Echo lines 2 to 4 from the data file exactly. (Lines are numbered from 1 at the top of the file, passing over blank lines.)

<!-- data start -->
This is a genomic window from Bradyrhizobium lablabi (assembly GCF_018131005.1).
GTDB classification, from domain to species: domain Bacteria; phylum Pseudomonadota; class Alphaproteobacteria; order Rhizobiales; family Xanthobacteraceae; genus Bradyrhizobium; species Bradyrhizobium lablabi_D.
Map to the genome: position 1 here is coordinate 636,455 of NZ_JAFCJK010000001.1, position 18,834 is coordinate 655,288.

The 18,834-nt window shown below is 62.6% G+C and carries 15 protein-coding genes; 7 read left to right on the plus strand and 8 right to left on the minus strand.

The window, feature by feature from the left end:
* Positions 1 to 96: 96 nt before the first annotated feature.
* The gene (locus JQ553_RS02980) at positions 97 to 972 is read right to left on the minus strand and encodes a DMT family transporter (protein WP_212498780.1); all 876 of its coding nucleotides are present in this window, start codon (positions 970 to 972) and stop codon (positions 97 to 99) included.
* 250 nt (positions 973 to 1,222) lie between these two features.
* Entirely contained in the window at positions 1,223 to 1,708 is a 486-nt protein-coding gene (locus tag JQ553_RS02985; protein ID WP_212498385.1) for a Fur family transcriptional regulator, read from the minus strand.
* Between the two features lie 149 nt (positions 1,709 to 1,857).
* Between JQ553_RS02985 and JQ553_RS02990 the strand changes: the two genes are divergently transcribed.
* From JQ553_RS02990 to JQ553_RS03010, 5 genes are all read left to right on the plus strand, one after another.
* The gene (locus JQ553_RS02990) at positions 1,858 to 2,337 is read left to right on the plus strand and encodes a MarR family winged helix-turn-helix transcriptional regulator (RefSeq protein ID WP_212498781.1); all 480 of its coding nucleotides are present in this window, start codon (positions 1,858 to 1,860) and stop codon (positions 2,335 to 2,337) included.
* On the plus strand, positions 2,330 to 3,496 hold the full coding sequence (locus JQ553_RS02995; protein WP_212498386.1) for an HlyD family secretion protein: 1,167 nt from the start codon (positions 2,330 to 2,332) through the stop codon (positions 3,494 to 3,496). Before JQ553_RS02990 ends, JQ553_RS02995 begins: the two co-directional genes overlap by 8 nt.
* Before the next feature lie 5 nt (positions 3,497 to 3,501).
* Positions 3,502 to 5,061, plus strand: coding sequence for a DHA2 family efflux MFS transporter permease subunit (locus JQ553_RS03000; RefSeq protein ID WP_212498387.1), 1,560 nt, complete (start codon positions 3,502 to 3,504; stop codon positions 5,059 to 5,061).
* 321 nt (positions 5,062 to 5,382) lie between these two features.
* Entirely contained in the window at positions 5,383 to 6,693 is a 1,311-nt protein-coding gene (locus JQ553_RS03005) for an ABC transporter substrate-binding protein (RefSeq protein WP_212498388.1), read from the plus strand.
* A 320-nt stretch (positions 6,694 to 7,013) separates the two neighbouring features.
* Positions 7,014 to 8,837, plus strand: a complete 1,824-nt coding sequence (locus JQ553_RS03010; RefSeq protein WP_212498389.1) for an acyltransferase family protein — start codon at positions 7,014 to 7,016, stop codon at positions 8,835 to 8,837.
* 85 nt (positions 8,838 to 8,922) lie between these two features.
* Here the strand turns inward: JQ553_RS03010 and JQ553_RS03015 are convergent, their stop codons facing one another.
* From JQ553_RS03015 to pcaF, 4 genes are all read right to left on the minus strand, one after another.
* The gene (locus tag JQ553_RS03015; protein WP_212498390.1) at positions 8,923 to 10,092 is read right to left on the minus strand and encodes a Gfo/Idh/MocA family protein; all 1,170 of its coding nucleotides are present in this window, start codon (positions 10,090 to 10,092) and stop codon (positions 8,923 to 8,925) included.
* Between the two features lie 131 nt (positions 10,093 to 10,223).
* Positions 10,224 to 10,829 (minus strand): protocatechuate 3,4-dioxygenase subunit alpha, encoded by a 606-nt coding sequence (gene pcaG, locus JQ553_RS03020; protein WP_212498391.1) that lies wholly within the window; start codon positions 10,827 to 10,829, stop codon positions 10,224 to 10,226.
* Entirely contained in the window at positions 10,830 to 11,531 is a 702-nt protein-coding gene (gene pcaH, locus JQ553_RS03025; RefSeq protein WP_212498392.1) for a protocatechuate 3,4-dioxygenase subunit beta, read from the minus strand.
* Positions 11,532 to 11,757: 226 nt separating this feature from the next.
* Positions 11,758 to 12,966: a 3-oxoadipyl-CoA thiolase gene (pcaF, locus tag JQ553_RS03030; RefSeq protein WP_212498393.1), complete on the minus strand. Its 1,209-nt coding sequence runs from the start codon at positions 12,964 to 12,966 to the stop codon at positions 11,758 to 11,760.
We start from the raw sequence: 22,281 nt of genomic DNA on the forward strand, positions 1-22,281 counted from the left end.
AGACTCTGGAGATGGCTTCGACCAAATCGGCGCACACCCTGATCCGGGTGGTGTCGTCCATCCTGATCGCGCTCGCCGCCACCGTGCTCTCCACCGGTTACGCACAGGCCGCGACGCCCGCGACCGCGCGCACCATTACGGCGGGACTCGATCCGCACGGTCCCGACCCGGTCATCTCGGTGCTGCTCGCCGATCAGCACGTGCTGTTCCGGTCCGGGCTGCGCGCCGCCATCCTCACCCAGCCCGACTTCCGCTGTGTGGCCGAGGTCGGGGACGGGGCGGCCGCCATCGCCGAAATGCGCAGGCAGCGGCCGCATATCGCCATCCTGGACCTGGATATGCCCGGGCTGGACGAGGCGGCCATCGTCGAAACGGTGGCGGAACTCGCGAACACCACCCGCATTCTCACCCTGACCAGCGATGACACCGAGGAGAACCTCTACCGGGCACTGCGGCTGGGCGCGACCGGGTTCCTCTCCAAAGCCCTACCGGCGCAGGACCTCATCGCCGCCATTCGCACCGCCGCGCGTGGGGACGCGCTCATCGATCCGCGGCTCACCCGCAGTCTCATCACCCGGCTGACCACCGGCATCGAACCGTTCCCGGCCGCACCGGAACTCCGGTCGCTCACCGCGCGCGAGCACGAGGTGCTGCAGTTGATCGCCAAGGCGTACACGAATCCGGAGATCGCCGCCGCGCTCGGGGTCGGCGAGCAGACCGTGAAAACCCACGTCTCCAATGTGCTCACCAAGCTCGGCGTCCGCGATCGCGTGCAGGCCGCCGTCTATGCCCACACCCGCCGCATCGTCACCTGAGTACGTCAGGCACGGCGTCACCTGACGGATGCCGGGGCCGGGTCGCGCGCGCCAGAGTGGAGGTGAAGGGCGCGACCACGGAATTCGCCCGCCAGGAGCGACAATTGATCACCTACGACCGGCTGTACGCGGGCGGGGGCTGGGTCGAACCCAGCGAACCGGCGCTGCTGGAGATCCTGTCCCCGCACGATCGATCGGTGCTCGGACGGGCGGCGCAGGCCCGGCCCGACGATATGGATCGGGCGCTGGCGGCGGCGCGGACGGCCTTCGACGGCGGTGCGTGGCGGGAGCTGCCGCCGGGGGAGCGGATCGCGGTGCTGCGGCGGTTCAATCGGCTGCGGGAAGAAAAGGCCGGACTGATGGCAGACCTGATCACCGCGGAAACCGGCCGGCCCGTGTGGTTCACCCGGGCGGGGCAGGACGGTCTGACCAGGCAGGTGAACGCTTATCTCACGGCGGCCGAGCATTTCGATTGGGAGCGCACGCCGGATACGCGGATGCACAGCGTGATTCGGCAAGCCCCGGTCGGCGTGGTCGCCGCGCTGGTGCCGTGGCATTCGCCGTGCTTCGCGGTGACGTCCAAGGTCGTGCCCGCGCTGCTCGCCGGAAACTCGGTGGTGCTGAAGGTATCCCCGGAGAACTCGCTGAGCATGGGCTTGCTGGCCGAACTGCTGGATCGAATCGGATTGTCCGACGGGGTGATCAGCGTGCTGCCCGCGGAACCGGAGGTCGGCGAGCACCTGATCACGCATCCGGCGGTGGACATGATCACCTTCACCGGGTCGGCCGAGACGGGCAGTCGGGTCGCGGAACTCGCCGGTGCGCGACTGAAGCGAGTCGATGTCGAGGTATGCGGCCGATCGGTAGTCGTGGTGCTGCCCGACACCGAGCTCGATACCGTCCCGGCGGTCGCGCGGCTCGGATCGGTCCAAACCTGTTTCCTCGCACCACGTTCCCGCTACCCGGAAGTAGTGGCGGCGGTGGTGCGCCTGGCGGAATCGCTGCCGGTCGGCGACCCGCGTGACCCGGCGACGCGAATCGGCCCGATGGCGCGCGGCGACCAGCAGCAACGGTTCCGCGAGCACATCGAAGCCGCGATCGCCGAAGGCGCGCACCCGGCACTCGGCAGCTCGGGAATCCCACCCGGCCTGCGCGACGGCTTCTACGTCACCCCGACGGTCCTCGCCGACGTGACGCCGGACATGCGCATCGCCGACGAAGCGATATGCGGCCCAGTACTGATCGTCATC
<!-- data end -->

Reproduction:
GTDB classification, from domain to species: domain Bacteria; phylum Pseudomonadota; class Alphaproteobacteria; order Rhizobiales; family Xanthobacteraceae; genus Bradyrhizobium; species Bradyrhizobium lablabi_D.
Map to the genome: position 1 here is coordinate 636,455 of NZ_JAFCJK010000001.1, position 18,834 is coordinate 655,288.

The 18,834-nt window shown below is 62.6% G+C and carries 15 protein-coding genes; 7 read left to right on the plus strand and 8 right to left on the minus strand.